The good news for U.S. parents is that the peanut-based baby and nursing products identified in this study aren’t sold in the United States, notes Anne Muoz-Furlong, founder of the nonprofit Food Allergy and Anaphylaxis Network, a national educational group with 25,000 members. Indeed, she says, “we did a study looking generally at creams for nursing mothers [and for babies with diaper rash] in the United States, and none of them contained peanut oil.”
However, many other cosmetics, body lotions, hydrating creams, and soaps do contain peanut oils, nut oils, and soy oils, Lack points out. “Although not directly prescribed for use on infant skin,” he notes, “it’s not uncommon for mothers to apply these products on their babies–because these preparations are marketed as benign and good for the skin.”
These skin-care products are available throughout the United States, Muoz-Furlong observes. “And all of them could potentially sensitize [babies to peanut allergy],” warns Lack, a pediatric allergist and immunologist.
The skinny on peanut allergy
Lack notes that parents tipped him off to the possible peanut problem posed by baby lotions. Several mentioned that their infants seemed to break out when they used the products–especially youngsters with eczema or other rashes.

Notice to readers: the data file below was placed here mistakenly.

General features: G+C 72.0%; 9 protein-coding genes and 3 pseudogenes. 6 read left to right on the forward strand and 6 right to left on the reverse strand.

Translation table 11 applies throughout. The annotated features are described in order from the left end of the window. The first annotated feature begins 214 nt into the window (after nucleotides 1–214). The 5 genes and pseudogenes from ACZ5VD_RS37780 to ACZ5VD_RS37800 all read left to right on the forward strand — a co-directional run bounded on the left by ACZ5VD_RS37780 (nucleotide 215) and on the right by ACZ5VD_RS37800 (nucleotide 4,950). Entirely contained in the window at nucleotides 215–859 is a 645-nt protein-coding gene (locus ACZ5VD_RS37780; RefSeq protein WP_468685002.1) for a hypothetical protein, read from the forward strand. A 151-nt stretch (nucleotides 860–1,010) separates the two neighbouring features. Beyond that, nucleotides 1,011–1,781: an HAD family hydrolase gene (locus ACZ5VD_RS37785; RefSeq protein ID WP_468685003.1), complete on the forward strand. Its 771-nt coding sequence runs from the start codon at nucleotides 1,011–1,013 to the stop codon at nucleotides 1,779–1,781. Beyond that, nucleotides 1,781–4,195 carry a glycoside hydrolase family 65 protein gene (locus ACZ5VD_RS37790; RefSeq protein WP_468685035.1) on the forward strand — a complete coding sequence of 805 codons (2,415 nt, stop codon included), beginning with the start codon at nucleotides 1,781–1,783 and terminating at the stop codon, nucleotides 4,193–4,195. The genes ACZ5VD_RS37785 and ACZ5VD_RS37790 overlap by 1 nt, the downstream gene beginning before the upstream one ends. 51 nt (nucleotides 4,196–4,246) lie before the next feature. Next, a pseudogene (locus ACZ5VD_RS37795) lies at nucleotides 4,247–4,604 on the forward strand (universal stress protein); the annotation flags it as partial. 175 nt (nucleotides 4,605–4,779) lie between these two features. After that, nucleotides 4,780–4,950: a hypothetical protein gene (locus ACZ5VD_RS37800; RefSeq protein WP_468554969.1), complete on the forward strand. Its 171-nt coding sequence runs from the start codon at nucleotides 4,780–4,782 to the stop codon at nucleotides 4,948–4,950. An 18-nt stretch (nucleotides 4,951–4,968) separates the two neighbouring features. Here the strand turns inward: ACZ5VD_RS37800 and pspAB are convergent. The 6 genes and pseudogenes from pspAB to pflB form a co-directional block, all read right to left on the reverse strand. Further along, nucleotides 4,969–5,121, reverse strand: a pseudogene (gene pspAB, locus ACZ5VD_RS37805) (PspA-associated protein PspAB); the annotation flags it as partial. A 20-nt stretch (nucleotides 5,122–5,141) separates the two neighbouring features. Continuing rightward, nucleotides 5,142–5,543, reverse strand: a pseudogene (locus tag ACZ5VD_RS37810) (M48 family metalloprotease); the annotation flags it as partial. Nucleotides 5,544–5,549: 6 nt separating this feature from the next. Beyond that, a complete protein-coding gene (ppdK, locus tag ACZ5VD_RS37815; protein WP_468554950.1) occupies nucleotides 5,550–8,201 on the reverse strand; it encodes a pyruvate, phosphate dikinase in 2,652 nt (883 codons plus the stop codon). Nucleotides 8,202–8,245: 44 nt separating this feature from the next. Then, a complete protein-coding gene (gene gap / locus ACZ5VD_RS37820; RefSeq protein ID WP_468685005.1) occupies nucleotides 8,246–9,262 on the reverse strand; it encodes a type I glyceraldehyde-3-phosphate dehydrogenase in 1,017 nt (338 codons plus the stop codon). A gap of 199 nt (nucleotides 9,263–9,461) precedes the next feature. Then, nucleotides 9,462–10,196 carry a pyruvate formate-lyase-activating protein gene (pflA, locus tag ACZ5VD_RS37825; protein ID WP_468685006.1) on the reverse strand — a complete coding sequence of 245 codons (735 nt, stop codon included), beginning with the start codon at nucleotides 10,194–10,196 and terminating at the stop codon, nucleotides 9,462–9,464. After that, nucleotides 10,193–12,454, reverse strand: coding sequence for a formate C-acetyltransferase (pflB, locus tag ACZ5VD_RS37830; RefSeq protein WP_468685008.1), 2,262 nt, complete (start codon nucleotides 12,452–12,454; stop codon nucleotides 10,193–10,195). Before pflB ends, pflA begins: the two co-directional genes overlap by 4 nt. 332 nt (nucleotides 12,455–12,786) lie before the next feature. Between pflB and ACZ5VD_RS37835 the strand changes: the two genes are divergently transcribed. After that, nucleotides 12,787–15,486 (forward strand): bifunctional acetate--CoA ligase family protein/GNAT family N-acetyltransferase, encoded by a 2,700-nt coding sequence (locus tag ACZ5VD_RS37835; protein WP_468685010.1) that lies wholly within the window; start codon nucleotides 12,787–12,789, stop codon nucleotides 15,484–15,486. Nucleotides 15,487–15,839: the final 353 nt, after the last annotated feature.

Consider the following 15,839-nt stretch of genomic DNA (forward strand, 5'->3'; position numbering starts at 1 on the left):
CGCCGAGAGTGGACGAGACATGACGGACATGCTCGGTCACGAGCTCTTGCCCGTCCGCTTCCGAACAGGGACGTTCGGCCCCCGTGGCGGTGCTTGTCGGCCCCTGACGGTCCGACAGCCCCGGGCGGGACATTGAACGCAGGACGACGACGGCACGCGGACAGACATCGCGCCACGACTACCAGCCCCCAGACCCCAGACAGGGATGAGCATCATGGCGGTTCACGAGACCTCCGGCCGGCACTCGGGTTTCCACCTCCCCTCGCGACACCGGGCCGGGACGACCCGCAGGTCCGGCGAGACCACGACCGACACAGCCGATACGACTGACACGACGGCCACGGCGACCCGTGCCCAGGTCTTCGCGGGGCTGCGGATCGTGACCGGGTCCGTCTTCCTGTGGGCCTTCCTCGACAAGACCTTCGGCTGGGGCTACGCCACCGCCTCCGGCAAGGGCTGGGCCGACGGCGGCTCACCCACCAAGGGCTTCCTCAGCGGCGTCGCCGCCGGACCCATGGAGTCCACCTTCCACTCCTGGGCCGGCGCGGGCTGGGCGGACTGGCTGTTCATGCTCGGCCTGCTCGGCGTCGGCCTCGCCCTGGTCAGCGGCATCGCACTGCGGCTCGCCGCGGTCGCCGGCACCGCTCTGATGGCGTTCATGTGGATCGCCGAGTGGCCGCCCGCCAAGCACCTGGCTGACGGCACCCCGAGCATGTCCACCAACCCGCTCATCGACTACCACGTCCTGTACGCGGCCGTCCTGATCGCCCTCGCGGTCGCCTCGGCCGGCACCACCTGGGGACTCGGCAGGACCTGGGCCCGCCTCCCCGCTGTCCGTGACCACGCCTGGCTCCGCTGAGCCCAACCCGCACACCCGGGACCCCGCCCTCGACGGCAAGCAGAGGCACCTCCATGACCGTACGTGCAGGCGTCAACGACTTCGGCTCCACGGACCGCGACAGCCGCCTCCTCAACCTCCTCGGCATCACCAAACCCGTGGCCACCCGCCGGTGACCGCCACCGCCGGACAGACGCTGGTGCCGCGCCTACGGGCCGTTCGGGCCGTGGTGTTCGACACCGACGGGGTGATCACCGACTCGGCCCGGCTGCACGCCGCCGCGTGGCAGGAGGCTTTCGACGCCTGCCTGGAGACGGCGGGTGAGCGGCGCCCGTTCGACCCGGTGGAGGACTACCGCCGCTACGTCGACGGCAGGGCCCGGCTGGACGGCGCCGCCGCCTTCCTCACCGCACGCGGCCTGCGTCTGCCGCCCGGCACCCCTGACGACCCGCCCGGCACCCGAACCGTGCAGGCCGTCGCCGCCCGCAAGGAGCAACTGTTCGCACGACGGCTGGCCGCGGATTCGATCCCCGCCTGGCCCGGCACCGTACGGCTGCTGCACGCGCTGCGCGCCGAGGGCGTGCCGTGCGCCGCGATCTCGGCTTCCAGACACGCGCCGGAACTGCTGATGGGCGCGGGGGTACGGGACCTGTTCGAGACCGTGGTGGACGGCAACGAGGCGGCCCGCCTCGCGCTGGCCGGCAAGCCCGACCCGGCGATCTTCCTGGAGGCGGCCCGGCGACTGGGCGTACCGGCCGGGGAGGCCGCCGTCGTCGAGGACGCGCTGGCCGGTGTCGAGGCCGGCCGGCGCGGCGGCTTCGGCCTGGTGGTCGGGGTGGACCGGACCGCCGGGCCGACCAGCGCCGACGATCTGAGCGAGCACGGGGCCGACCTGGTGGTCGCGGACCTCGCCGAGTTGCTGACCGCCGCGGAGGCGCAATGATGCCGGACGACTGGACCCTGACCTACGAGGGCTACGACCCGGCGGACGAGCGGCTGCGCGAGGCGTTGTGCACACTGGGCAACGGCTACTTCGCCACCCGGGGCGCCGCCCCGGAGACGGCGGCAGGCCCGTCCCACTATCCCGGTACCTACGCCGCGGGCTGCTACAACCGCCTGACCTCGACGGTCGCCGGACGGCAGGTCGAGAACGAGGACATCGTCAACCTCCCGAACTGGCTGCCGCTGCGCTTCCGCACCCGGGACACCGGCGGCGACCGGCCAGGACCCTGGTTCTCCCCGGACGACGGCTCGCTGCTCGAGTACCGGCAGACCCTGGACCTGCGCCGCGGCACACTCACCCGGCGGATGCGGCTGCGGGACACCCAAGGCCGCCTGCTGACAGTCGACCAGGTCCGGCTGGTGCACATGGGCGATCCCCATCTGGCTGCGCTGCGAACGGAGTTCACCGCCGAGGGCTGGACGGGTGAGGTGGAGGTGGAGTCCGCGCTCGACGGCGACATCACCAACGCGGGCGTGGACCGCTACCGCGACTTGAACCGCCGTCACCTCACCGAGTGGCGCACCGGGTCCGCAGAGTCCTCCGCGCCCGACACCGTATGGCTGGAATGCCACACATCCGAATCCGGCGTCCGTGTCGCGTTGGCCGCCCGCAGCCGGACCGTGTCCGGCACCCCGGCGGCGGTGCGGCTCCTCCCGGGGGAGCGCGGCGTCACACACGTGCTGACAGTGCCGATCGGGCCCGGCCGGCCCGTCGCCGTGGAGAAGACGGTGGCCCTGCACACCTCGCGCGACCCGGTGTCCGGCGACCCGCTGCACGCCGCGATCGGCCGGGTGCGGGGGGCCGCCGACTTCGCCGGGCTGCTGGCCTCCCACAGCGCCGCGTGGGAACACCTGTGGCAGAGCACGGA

That’s not surprising, he notes, since “skin inflammation tends to switch on allergic responses.”
“The fascinating thing,” Lack says, was the apparent lack of risk from babies’ oral exposure to breast creams containing peanut oil, several of which were quite popular in Britain at the time the study was under way. “Children who are suckling the breast would ingest these oils that mothers had been applying to their chapped nipples,” he observes, and would therefore seem to face an elevated risk of allergy. But his data showed there was the same rate of usage of these peanut-oil-containing creams in the mothers of children who did and didn’t develop peanut allergy. Moreover, mothers of children with peanut allergy hadn’t consumed more of the legumes during pregnancy or lactation than had other mothers.
A mom’s ingestion of peanut products makes no difference, Lack concludes. “Only when the peanut oil is applied to the infant’s skin does it seems to make a difference–and particularly if the skin was inflamed.”
Intuitively, he says, “that makes sense, because we’re not meant to become allergic to things that we eat.” From an evolutionary point of view, he says, exposure to foreign proteins through the gut should “lead to tolerance”–the dampening of an allergic response–”which indeed it does in the majority of individuals.”